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Continuing the Conversation: Social Software and the Library, Session 2

Submitted by Daniel A. Freeman on December 8, 2010 - 3:24pm

Earlier today, Robin Hastings and David Lee King held the second session of their ALA TechSource Workshop Facebook, Twitter and More: Using Social Software in the Library. The following are some of the questions asked during the session. Robin and David will be chiming in via comments, and you can as well.

  • How do you measure the success of your library’s Facebook page?
  • Do you have a feeling about whether the increase of smart phones is/will be making a difference to a  library presence on foursquare?
  • Do you have suggestions for opening up existing Twitter accounts to staff?
  • Is it a good practice to post the same things to Facebook and Twitter? Can you talk about some tools that can help you do this?

Resources from David and Robin

9 Practical Ways to Start Attracting an Audience to Your New Social Media Account:

Open Facebook Search: searches all open facebook accounts:

Blogging guidelines from

Topeka commenting guidelines:

Social mention:

Robin's Library's Website:

David's Library's Website

Resources from Participants

Database of social media policies for government/non-profit agencies:

Preliminary Reading Material

This was the preliminary reading material for the event, though it will certainly still be helpful after the event as well.

Robin Hastings, Collaboration 2.0: Chapters 5 and 6, Library Technology Reports, (45:4) May/June 2009

Kate Sheehan, Keeping up with Keeping Up, ALA TechSource Blog, August 3, 2010:

Darlene Fitcher, Seven Strategies for Marketing in a Web 2.0 World, Marketing Library Services, (21:2) March/April 2007

Brian McManus, The Implications of Web 2.0 for Academic Libraries, Electronic Journal of Academic and Special Librarianship, (10:3) Winter 2009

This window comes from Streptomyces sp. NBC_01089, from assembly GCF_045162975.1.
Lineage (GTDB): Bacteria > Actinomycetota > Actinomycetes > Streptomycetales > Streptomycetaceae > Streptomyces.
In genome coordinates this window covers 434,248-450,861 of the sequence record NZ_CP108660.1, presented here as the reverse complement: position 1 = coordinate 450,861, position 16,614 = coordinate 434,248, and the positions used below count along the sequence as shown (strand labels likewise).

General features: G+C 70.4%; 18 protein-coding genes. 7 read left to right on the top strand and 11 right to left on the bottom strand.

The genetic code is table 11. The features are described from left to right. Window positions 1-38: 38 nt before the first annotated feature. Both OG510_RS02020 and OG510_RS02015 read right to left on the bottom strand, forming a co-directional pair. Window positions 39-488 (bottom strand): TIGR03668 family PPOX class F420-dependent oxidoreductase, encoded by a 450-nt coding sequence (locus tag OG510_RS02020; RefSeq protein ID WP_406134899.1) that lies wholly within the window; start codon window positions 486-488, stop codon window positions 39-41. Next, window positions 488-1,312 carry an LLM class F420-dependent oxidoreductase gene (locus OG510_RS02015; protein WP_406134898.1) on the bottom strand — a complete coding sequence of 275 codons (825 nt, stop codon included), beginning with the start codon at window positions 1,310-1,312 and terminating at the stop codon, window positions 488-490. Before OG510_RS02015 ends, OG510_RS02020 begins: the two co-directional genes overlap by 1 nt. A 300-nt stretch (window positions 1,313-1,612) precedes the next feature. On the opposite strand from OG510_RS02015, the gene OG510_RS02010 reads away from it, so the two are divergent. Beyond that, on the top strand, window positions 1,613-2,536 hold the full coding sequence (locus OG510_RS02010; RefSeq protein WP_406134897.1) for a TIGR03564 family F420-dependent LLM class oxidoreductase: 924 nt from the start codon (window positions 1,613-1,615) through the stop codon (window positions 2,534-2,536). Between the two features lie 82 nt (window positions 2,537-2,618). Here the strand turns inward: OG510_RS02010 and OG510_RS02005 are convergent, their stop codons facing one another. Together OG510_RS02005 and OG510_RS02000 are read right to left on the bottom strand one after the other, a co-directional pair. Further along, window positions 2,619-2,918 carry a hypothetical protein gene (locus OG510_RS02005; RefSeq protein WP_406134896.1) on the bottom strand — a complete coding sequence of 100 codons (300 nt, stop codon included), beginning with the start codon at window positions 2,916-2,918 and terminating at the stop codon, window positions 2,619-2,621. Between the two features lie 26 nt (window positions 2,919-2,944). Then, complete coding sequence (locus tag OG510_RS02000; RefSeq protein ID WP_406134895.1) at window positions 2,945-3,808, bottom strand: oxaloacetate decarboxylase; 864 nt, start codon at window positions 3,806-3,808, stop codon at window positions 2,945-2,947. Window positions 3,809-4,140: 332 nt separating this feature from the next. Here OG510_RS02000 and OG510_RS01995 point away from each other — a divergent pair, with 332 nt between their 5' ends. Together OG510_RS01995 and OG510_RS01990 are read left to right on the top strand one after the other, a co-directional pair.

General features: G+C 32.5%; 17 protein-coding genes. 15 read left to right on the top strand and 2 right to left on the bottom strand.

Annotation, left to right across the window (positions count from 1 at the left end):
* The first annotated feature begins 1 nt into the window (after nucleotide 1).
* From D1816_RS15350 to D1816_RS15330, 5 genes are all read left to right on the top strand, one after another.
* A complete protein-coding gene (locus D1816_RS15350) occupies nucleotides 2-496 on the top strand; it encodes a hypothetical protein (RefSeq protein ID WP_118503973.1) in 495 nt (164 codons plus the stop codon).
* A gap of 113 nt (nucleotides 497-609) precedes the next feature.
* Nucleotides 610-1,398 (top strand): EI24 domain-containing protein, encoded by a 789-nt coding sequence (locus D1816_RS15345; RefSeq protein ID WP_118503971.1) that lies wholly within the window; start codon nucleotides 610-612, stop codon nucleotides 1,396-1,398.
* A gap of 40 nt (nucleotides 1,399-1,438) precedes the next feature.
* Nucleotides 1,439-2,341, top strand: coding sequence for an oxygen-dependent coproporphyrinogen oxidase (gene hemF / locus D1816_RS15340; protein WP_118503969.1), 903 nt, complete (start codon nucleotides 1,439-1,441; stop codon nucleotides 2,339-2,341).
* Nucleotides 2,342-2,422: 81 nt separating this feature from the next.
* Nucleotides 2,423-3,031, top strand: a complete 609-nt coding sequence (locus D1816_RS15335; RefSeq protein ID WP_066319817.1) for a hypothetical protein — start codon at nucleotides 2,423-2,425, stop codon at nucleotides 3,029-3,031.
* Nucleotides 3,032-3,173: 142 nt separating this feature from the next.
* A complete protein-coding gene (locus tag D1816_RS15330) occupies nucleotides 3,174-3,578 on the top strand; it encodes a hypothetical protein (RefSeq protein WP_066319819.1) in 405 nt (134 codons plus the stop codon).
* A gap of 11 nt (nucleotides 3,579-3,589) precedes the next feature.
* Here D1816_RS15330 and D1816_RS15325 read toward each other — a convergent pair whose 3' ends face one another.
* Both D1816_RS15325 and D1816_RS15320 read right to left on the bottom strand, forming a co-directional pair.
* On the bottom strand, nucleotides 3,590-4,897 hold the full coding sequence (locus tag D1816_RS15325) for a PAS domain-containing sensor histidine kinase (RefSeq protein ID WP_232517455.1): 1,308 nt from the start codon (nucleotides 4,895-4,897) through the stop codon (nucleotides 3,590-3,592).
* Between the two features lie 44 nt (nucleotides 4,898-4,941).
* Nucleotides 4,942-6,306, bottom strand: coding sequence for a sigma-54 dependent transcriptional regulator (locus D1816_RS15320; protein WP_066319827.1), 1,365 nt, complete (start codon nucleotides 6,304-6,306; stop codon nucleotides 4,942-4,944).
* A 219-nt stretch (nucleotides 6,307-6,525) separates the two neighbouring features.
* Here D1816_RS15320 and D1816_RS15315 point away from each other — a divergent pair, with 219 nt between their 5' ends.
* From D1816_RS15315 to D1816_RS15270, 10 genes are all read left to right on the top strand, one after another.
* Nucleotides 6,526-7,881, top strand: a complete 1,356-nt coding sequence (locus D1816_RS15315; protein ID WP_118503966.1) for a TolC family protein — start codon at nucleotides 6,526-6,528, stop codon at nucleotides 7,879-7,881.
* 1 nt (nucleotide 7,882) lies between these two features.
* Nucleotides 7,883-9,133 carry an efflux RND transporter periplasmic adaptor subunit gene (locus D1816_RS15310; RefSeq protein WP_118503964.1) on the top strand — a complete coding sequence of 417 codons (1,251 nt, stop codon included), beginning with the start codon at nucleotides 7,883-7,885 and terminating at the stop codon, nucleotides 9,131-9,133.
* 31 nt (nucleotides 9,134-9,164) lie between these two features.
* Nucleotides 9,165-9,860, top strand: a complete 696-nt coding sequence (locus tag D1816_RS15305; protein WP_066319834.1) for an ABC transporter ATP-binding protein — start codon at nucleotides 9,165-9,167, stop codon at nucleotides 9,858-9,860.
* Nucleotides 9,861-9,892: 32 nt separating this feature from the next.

Comments (4)

I am, as I kept saying in the

I am, as I kept saying in the sessions, not a lawyer, but we consider the purchase of Syndetics bookcovers & DVD covers for our website to cover both the catalog and the public website and so we use those as needed. If Syndetics doesn't have what I need, I will then go check LibraryThing's free cover archive to see if they have it. Between the two, I rarely get disappointed.

What copyright issues are

What copyright issues are involved in using images of bookcovers and DVD covers on your website and/or FB page? It makes me a bit nervous but we do it. We get most of our images from the enhanced content on our catalog which we buy from Syndetics and from Novelist. Should we have any qualms about using these images? Should we put a copyright statement with the image? Do you know of any libraries prosecuted for doing so? I would imagine that publishers and authors would welcome the promotion.

For #'s 1 and 2, my answers

For #'s 1 and 2, my answers are going to be the same as David's, basically. For #3, all I can say is that I'm the lone tweeter on our staff, so it's not come up. It means that I use Hootsuite to schedule tweets when I'm going to be gone for a while, but for the most part, that's ok and it works for us. We do share admin duties on Facebook, but that is because we get more conversation on our FB page, as opposed to Twitter, so it's nice to have extra eyes on it to catch comments and posts quickly.